College of Sciences faculty, staff, and students are invited to join Provost Rafael L. Bras and Search Committee Chair Pinar Keskinocak, for a town hall to learn about the dean search process and timeline, and to provide feedback on the characteristics of the ideal candidate.

The international search for the new dean for the College of Sciences will be chaired by Pinar Keskinocak, William W. George Chair, H. Milton Stewart School of Industrial and Systems Engineering; College of Engineering ADVANCE Professor; and Director, Center for Health and Humanitarian Systems. The individual selected by this search committee will also hold the Betsy Middleton and John Clark Sutherland Chair.

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Every Friday at 11 AM, the School of Earth and Atmospheric Sciences hosts an informal weather discussion regarding current and forecasted weather related to the greater Atlanta area as well as North America. Discussions will be led by EAS students and faculty as well as other guest meteorologists, including Georgia Tech alumni and other guest visitors to EAS. If you are interested in meteorology or want to simply learn more about weather events that are making the news, stop on by and join us!  Bring your lunch and a few friends!

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EAS Fall 2018 Seminar Series Presents Dr. Andrew Winters, State University of New York, Albany

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EAS Fall 2018 Seminar Series Presents Dr. Ashaki Rouff, Rutgers University

Mining Phosphate from Wastewater: Environmental Implications and Opportunity for Reuse

Sustainable use of resources is essential for environmental preservation while supporting an expanding human footprint. Anthropogenically-derived wastes are a sink for used, but valuable materials that can be recycled and reused. Therefore, wastewater “mining” can supplement human resource needs, while reducing reliance on natural and geologic reserves.

In this study, plant and animal wastewaters are evaluated as a source of phosphate mineral resources through struvite (MgNH4PO4×6H2O) precipitation. The recovery process lowers the phosphorus content of the effluent, mitigating nutrient discharge to, and pollution of surface waters. 

The environmental properties of the recovered mineral are assessed, including impurity content (trace metals and organics), and potential for release of components to soil and atmosphere (ammonia gas, water vapor) using standard and advanced geoanalytical techniques. The mineralized phosphate can be repurposed, most commonly as a fertilizer product. Alternate uses are also explored.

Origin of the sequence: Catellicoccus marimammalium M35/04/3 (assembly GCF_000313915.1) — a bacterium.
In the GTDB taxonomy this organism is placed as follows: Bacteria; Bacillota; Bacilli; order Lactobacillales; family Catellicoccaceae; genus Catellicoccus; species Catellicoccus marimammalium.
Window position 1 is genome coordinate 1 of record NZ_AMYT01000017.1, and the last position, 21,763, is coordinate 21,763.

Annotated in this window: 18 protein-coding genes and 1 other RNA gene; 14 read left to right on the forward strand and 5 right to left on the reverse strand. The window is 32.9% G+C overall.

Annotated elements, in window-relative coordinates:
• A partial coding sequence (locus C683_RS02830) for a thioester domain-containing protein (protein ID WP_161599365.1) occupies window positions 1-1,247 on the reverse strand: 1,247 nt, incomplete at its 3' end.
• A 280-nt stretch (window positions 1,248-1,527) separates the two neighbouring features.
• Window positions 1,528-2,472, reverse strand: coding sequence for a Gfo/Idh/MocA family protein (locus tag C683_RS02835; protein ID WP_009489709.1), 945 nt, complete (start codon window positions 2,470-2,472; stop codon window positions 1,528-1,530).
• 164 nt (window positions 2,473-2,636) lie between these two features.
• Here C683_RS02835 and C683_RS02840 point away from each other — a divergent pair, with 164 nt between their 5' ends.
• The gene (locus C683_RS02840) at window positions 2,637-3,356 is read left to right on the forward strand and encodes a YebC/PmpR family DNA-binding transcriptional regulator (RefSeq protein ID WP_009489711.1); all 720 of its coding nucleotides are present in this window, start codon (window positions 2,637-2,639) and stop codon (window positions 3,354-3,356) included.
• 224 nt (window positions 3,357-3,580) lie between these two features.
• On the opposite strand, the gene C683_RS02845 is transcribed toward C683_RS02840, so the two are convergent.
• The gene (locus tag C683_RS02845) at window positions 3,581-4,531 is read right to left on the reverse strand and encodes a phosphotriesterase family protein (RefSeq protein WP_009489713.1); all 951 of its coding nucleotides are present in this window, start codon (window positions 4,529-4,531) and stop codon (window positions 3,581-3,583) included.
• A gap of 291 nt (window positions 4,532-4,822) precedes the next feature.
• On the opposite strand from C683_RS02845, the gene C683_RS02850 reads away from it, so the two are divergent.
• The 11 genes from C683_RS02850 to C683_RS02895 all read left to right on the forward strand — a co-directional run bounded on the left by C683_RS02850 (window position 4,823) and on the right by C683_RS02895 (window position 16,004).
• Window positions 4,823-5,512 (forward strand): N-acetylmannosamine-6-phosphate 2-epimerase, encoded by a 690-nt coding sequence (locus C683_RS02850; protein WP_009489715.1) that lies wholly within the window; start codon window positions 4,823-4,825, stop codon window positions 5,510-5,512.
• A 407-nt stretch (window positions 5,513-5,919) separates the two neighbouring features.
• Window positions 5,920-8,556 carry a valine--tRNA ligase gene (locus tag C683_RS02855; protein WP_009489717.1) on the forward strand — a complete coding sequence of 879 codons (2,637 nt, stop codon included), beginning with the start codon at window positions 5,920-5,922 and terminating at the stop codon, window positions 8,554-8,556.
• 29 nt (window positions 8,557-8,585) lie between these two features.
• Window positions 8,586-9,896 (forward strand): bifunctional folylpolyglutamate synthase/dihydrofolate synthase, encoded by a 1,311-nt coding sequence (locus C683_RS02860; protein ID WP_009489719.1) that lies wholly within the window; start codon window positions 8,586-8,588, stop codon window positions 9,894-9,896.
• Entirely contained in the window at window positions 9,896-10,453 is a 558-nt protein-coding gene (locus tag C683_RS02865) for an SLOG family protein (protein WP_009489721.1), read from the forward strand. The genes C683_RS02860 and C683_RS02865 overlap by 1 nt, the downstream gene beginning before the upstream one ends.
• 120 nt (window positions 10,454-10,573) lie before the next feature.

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September 12, 2018 | Atlanta, GA

Mention “peat moss,” and many people will conjure up the curly brown plant material that gardeners use. “Oh, the thing you get at Home Depot” – is a common reaction Joel Kostka receives when he mentions that he studies peat moss. His response: “Peat moss is a really cool plant that’s important to the global carbon cycle.”

Joel Kostka is a professor in the School of Biological Sciences and the School of Earth and Atmospheric Sciences at Georgia Tech. The National Science Foundation has just awarded him and three co-principal investigators a $1.15 million, three-year grant to study the microbes in peat moss. The goal is to understand the microbiome’s role in nutrient uptake and the methane dynamics of wetlands and the impact of climate change on these activities.

Kostka’s collaborators are Jennifer Glass, an assistant professor in the Georgia Tech School of Earth and Atmospheric Sciences; Xavier Mayali, a research scientist at Lawrence Livermore National Laboratory; and David Weston, a staff scientist at Oak Ridge National Laboratory.

“It has been shown that microbes that live with peat moss help them to grow better by aiding their uptake of carbon and major nutrients such as nitrogen,” Kostka says. “This project will explore which microbes help to keep peat moss plants healthy, how plants and microbes interact, and how these relationships will be affected by climate change?”

Peat moss, also called Sphagnum, carpets the surface of peatlands. This type of wetland locks up huge amounts of carbon in the form of thick, peat soil deposits. When peat is broken down by microbes, greenhouse gases – methane and carbon dioxide – are produced. Methane is of particular interest, because when released to the atmosphere, it has a warming potential that is 21 times that of carbon dioxide.

Scientists hypothesize that environmental warming could cause peatlands to release a lot more methane, which in turn would accelerate climate change.    

“Our project is fundamental science. We’re trying to figure out how the microbes help the plants grow better.”